fiber. Legumes, beans, and peas, and certain fruits and vegetables, such
as pears and peas, are high in both soluble and insoluble fiber.

Choose Meat Carefully

Many people rely on meat as their primary source of protein, yet many
favorites — burgers, steak, and bacon – are also high in saturated fat.
Switching to heart-healthy proteins can help lower the risk factors for heart
Fish, shellfish, skinless chicken, and trimmed lean meats, which include
various cuts of the pig, are all recommended by the American Heart
Association. You should eat no more than 6 ounces of cooked fish per day,
and the AHA recommends eating at least two servings of baked or grilled
fish each week. Beans, peas, lentils, or tofu combined with nutritious grains
like brown rice can also provide a whole protein source without the
saturated fat.

Prepare to Succeed

Rethinking why – and how much – you cook is an easy way to improve the
health of your eating habits. This entails portion control - a 3 ounce serving
of protein is the size of a deck of cards, or around half a chicken breast -
and preparation. Instead of pan-frying or deep-frying meat, bake, broil, or
roast it. After browning, drain the fat and remove the skin and fat from the
bird before cooking. When roasting a chicken or a turkey, however, remove
the skin after cooking but before carving.

Consume Water

Adults should primarily drink water or non-sugar-sweetened liquids such as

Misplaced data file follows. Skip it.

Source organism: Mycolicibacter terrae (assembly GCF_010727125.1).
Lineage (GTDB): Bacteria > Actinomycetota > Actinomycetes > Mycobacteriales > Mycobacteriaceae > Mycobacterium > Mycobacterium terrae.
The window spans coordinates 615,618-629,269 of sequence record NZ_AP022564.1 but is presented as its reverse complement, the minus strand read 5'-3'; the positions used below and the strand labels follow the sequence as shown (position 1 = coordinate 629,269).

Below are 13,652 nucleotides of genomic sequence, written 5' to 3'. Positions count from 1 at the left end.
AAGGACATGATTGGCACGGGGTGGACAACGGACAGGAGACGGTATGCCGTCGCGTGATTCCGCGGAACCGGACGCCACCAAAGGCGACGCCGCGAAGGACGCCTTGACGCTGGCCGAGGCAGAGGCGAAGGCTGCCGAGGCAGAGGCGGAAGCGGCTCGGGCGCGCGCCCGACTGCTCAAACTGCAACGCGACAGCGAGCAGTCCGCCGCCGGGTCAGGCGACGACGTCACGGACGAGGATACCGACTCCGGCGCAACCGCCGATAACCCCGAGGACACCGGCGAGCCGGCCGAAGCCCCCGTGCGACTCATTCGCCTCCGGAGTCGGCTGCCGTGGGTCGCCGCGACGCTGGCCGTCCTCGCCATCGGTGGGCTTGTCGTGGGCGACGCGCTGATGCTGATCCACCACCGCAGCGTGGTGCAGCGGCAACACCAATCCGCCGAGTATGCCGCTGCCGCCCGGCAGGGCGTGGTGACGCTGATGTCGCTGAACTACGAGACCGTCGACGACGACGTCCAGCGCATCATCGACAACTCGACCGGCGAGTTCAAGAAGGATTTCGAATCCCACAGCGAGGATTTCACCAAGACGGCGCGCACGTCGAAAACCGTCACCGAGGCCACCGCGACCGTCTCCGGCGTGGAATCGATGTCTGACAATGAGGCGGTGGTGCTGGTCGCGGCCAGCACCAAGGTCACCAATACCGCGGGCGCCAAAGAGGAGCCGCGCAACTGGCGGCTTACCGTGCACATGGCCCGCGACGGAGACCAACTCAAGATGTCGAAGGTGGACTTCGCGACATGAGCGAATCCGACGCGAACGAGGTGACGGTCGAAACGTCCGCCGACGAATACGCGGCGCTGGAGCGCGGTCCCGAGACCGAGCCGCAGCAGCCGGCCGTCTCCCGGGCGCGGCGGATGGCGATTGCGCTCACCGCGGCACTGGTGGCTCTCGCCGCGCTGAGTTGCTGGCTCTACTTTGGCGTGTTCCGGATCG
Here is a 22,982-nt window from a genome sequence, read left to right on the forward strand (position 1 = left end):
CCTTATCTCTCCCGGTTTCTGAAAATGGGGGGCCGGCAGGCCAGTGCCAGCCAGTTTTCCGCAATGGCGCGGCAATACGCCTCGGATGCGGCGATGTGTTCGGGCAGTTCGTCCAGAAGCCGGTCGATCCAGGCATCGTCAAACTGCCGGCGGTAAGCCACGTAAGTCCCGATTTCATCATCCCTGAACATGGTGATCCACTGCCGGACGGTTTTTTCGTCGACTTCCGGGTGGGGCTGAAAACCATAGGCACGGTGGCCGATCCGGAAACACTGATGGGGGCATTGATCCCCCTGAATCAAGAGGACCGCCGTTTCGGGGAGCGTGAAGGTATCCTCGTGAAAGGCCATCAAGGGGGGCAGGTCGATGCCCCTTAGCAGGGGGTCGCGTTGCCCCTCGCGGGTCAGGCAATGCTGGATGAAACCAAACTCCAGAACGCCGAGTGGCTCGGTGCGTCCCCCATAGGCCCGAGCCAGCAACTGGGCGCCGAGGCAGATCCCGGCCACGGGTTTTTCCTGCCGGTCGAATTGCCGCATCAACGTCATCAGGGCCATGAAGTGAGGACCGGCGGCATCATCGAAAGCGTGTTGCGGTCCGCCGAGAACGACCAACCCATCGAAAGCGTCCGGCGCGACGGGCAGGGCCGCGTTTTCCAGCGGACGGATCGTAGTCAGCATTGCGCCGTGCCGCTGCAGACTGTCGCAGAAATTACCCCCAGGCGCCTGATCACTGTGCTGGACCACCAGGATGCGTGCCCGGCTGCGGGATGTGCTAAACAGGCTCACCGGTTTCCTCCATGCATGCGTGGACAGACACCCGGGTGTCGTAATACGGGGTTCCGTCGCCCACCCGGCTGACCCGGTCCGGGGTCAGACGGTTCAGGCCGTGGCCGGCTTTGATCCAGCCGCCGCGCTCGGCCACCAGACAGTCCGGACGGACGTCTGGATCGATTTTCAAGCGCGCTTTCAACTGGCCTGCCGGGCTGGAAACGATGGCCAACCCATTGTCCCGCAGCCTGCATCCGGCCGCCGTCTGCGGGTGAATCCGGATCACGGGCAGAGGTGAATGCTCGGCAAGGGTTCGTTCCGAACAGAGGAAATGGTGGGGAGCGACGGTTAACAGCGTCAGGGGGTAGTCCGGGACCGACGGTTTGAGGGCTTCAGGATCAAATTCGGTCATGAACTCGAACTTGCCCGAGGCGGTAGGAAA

black coffee or tea. Soda, sports drinks, energy drinks, and fruit drinks,
including juice, can all be high in sugar. Sweeteners have no nutrition and
frequently contribute to weight gain and obesity, which are risk factors for
heart disease. A can of ordinary soda includes eight teaspoons of sugar or
roughly 130 calories, and diet sodas with artificial sweeteners offer nothing
to help you control your sweet desires.

Continue to be Active

A heart-healthy diet entails more than just keeping track of what you eat.
Exercise can help you achieve your goals of losing weight, strengthening
your heart, or simply staying in good shape. Working out regularly will help
lower your blood pressure and cholesterol levels and keep your metabolism
running smoothly. It is also an excellent stress reliever. Each week, aim forat least 150 minutes of moderate physical activity or 75 minutes of
strenuous physical activity.
A heart-healthy diet serves as the cornerstone for combating heart disease.
Eating correctly can help you keep your blood pressure and cholesterol
levels in check while lowering your risk of obesity and diabetes.
Furthermore, Northwestern Medicine research demonstrates that starting a
balanced diet as a young adult might impact heart health as early as your
thirties. That is to say, there is no better moment than the present to affirm
or implement your heart-healthy diet!